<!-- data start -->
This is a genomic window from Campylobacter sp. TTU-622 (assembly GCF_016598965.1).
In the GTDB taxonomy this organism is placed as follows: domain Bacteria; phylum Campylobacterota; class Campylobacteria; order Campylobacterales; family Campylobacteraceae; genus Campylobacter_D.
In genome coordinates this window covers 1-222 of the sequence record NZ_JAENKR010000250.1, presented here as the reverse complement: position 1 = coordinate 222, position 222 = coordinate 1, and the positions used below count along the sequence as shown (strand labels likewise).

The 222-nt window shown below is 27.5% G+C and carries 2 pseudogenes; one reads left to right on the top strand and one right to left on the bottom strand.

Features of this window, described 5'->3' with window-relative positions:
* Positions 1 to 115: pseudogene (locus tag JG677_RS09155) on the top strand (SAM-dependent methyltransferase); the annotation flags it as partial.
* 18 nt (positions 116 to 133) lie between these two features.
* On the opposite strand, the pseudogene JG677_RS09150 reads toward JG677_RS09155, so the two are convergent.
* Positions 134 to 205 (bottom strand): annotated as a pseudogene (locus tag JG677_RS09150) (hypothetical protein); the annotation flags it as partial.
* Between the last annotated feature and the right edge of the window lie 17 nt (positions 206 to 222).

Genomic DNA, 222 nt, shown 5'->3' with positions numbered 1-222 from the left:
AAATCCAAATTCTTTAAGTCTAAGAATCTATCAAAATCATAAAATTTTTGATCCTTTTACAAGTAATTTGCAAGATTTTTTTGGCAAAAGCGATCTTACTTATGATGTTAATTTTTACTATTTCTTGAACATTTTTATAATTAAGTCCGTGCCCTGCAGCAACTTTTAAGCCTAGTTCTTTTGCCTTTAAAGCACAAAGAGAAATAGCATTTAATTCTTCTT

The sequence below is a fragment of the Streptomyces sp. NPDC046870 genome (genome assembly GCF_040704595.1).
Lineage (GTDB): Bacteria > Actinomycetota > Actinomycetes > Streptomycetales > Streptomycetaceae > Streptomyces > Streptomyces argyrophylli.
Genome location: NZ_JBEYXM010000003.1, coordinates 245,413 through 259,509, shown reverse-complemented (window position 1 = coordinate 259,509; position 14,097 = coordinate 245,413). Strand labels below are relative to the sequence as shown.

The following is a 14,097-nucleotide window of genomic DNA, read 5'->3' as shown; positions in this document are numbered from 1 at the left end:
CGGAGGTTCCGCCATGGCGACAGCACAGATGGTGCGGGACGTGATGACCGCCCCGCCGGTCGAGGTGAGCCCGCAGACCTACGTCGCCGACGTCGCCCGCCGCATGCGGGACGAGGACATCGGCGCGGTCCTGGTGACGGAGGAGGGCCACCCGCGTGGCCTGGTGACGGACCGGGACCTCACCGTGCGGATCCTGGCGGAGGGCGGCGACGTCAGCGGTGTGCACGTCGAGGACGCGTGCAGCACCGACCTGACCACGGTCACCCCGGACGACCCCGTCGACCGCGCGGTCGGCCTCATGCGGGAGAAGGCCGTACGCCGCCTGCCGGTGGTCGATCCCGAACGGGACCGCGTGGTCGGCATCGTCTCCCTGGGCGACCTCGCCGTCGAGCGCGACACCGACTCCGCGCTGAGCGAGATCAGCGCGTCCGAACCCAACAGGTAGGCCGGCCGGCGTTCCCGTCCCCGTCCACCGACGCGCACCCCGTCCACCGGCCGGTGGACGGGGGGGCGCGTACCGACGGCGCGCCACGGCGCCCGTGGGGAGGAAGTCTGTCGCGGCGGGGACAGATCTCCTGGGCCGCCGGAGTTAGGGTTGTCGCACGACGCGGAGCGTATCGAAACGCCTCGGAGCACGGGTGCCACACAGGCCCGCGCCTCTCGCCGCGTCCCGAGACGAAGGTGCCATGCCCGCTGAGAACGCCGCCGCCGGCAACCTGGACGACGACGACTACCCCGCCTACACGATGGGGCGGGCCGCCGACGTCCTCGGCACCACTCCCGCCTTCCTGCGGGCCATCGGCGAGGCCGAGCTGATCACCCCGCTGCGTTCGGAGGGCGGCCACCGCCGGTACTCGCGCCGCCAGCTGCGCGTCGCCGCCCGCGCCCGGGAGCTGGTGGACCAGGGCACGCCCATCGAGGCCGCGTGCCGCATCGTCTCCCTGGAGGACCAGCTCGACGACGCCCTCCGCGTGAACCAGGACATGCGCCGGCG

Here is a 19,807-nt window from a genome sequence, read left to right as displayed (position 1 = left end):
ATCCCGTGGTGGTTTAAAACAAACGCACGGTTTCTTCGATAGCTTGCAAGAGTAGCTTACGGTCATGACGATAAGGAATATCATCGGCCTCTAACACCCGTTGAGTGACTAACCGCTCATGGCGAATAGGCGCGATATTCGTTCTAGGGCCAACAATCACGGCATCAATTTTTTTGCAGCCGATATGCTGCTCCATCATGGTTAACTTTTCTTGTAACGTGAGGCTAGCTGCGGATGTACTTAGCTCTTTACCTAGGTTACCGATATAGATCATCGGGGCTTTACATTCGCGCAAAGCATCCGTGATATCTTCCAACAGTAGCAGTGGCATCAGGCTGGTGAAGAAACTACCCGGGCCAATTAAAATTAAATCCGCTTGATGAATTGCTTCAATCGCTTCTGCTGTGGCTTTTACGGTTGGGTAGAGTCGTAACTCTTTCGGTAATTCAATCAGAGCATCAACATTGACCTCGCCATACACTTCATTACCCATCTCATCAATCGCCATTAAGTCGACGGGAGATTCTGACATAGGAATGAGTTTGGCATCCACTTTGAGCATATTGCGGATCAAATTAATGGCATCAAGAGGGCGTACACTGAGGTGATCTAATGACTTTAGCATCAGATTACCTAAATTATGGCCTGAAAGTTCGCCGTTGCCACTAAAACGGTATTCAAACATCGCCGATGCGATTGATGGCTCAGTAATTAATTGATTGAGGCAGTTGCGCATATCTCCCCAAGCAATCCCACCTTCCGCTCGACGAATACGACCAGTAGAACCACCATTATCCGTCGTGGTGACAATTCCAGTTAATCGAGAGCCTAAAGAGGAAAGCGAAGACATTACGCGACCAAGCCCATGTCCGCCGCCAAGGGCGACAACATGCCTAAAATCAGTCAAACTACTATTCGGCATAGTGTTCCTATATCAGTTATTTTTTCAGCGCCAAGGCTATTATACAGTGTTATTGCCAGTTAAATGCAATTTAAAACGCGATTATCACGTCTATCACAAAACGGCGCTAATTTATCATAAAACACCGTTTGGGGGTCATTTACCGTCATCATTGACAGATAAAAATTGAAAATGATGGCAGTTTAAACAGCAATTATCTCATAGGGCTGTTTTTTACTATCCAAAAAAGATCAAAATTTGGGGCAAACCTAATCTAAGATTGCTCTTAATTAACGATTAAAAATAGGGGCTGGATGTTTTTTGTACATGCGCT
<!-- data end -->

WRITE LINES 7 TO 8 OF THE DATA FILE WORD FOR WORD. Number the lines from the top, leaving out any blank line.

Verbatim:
* 18 nt (positions 116 to 133) lie between these two features.
* On the opposite strand, the pseudogene JG677_RS09150 reads toward JG677_RS09155, so the two are convergent.